Let’s Call the Whole Thing Off: Can States Abolish the Institution of Marriage

Let’s Call the Whole Thing Off: Can States Abolish the Institution of Marriage


At several points in her characteristically acute discussion of the debate swirling around same-sex marriage, Professor Nussbaum suggests that perhaps the best solution to the current controversy is for the state to abandon the business of conferring marital status: “Might a good solution,” she asks, “be for the state to back out of the expressive domain altogether, offering civil unions for both same-sex and opposite-sex couples?” The state would replace marriage with a new nomenclature for officially recognizing family relationships, one that would not carry the baggage of tradition that marriage trails behind it like a car with tin cans tied to its bumper after a wedding.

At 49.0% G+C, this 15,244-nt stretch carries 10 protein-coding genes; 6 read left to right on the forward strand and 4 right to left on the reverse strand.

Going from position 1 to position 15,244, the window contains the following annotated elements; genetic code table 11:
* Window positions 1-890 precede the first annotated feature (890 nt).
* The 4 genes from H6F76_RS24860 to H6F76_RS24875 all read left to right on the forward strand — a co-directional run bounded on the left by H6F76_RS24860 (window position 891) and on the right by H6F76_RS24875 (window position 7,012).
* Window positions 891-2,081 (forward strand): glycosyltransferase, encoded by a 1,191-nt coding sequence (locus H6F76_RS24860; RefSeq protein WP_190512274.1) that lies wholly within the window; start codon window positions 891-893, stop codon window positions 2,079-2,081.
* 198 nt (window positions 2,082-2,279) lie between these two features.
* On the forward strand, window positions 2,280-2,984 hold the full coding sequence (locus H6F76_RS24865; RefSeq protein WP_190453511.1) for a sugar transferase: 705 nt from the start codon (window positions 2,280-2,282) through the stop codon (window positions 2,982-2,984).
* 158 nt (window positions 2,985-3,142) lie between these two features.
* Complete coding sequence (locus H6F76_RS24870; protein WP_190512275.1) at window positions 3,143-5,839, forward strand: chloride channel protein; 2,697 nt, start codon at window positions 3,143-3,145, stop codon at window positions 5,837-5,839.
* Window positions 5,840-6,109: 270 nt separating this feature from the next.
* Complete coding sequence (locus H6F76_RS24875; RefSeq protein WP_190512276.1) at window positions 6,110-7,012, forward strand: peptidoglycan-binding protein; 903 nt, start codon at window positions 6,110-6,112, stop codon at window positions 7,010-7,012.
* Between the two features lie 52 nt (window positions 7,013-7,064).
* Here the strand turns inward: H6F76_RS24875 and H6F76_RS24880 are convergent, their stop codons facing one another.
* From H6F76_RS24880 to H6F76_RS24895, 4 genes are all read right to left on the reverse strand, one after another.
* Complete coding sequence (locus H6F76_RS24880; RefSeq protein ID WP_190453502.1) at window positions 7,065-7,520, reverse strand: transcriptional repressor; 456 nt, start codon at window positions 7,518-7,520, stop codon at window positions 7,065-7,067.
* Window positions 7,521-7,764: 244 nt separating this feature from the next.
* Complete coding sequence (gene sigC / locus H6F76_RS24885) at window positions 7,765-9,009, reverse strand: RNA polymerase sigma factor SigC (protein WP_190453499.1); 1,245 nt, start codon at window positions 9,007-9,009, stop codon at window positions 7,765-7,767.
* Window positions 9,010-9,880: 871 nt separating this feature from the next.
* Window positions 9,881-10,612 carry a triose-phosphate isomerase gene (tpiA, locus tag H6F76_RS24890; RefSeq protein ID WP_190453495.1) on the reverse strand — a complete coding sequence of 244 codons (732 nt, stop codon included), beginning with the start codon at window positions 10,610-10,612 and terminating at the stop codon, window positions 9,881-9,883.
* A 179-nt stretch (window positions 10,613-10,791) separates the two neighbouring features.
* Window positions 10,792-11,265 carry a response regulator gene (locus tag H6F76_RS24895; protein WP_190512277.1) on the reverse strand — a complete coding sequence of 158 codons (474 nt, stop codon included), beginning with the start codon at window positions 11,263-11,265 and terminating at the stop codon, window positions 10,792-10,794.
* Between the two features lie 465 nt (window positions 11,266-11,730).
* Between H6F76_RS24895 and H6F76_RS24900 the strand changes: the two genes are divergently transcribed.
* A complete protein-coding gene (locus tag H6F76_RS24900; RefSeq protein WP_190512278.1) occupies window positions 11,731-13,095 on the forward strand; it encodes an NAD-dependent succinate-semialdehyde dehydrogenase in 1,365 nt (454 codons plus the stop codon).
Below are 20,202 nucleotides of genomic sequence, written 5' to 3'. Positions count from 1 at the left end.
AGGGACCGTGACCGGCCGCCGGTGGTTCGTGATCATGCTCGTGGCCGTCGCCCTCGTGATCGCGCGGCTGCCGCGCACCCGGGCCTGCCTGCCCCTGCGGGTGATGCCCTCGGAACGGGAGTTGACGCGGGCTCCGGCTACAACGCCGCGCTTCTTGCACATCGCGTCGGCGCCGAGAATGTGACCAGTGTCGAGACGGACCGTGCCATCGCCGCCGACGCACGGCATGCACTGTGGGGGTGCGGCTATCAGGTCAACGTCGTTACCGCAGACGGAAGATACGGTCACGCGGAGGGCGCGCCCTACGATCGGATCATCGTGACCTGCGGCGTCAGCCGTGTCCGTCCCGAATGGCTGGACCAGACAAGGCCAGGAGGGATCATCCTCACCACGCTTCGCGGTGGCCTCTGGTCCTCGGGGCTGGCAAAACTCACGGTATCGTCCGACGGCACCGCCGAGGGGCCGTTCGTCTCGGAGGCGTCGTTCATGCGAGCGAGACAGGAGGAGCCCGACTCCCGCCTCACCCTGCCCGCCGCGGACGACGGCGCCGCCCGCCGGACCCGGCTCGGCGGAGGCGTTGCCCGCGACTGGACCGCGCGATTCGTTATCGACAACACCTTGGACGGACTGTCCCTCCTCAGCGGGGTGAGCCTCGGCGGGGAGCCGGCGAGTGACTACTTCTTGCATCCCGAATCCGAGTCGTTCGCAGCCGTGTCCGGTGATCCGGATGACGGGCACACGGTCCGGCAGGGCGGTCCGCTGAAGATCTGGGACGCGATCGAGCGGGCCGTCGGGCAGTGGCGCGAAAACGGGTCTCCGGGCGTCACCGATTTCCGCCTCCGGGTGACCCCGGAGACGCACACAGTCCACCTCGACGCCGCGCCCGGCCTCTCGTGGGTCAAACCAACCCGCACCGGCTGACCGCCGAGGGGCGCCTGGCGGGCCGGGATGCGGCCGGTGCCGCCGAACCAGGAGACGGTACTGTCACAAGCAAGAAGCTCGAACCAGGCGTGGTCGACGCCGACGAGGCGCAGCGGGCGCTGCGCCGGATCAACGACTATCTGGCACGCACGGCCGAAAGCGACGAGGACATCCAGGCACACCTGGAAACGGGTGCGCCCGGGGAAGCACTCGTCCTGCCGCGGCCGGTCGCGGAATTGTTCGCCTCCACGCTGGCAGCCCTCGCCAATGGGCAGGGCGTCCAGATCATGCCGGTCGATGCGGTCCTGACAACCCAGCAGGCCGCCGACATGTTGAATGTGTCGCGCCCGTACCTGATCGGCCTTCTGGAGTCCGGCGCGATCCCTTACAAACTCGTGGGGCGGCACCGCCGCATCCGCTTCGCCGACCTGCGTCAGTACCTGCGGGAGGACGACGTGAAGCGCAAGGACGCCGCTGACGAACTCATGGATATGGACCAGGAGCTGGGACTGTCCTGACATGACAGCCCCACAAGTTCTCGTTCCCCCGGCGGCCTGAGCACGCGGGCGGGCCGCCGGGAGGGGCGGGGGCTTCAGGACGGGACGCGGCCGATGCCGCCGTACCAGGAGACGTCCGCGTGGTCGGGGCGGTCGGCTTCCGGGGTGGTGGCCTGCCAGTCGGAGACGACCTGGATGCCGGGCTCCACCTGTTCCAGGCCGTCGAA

Professor Nussbaum”˜s tentative proposal raises a number of intriguing issues. First, is it actually possible for a state to “back out of the expressive domain altogether?” Second, does the Constitution impose any constraints on a state”˜s elimination of civil marriage?

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